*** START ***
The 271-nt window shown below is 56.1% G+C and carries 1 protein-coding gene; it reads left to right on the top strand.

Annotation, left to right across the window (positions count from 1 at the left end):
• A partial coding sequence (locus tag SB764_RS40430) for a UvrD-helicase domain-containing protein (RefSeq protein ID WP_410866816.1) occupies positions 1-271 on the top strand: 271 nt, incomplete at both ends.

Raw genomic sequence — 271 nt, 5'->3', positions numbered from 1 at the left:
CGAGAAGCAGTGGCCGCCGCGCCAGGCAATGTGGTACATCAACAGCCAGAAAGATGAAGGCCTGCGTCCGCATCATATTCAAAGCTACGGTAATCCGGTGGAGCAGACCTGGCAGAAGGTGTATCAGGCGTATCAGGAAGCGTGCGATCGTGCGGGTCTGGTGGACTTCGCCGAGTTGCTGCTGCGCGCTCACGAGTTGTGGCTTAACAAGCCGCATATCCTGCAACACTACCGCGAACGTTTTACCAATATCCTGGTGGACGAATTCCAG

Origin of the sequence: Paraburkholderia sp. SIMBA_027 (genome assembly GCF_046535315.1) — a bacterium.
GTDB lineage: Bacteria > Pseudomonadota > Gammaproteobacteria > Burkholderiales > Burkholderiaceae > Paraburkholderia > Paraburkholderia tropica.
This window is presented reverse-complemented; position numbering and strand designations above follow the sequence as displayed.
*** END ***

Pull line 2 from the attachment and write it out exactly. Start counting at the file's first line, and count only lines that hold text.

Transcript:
Annotation, left to right across the window (positions count from 1 at the left end):